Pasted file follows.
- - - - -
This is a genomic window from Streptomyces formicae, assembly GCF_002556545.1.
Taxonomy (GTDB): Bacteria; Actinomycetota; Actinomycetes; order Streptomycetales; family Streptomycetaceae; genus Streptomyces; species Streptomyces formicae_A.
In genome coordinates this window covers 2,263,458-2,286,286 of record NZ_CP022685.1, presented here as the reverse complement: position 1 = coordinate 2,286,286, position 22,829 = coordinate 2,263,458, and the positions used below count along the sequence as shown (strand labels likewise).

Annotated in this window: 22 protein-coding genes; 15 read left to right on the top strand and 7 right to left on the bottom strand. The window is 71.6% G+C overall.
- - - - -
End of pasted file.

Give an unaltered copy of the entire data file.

This is a genomic window from Streptomyces formicae, assembly GCF_002556545.1.
Taxonomy (GTDB): Bacteria; Actinomycetota; Actinomycetes; order Streptomycetales; family Streptomycetaceae; genus Streptomyces; species Streptomyces formicae_A.
In genome coordinates this window covers 2,263,458-2,286,286 of record NZ_CP022685.1, presented here as the reverse complement: position 1 = coordinate 2,286,286, position 22,829 = coordinate 2,263,458, and the positions used below count along the sequence as shown (strand labels likewise).

Annotated in this window: 22 protein-coding genes; 15 read left to right on the top strand and 7 right to left on the bottom strand. The window is 71.6% G+C overall.